Victims of Storm Frank have raised fresh flood fears after a section of a historic Aberdeenshire waterway was filled in by a landowner.
Port Elphinstone residents fear future flooding could be worsened after a lade which forms part of the Aberdeenshire Canal, which passes behind their homes, was blocked up with soil.
Kirkwood Commercial Park Ltd plugged a section of the watercourse, which it owns, on the advice of the Scottish Environment Protection Agency (Sepa) to allow water to flow back from the lade.
But flood victims living on neighbouring Canal Crescent, Elphinstone Road and Canal Road are worried the work could leave water from the River Don with less space to go should during future flood events.
The 19th century canal runs from the Don at the Port Elphinstone bridge, to the former Inverurie Paper Mill.
In Inverurie and Port Elphinstone, 94 houses and 14 businesses were struck during Storm Frank when the Don burst its banks on January 7.
A meeting was held between local residents and representatives from Kirkwood and Sepa on the issues at the canal last week.
Port Elphinstone resident, Ronnie Ledingham – whose home was struck during the flooding – said the “lack of communication” had angered many locals.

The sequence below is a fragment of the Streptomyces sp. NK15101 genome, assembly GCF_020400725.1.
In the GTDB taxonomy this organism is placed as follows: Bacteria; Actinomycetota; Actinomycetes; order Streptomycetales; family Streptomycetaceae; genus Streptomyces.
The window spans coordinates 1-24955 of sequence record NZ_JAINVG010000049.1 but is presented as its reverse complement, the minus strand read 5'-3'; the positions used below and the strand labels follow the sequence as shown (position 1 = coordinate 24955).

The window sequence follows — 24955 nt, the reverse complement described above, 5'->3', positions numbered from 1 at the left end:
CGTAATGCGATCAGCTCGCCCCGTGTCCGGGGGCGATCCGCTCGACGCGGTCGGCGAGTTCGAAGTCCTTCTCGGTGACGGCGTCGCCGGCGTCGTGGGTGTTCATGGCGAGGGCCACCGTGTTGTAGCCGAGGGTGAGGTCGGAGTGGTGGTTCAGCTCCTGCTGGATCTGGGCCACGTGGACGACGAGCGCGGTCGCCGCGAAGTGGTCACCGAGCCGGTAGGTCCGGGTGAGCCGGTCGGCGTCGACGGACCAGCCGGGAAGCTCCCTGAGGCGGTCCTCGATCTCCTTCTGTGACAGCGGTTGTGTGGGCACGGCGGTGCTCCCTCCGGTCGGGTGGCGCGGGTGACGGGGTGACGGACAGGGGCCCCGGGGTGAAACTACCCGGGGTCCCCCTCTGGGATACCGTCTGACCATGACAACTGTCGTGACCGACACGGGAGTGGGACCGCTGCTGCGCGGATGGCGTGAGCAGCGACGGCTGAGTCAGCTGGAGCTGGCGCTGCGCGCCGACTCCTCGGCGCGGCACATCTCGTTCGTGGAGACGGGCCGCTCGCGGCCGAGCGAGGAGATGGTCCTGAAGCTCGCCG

The 52-year-old added: “All we were asking for was to dredge. There is less area for the water to go now.
“Where does it go from there now they have blocked it? There are concerns now it will build up and these houses there will just get flooded.
“We didn’t even know this was happening. People are feeling quite emotional at the moment having been flooded. Things like that makes people uneasy.”
Last night Aberdeenshire East SNP MSP, Gillian Martin, said: “There was a great deal of frustration they (residents) hadn’t been told exactly what was going on and now Kirkwood realise they have to have a relationship with the residents and make them aware of what they are doing.
“We are getting a guarantee from Kirkwood they are going to maintain that canal. Most importantly I think is (that) the canal is maintained and cleared and it is getting dredged regularly and cleared regularly.
“Sepa and Kirkwood have given assurances filling in that canal won’t have any negative effect on flood management.”
Kirkwood did not wish to comment.
But a Sepa spokesman said: “The dredging activity was authorised by Sepa to allow water to flow back through the lade, which had become blocked with silt and sand deposited over a number of years.”
He added the organisation would “endeavour to keep members of the public updated on the latest developments” at the canal.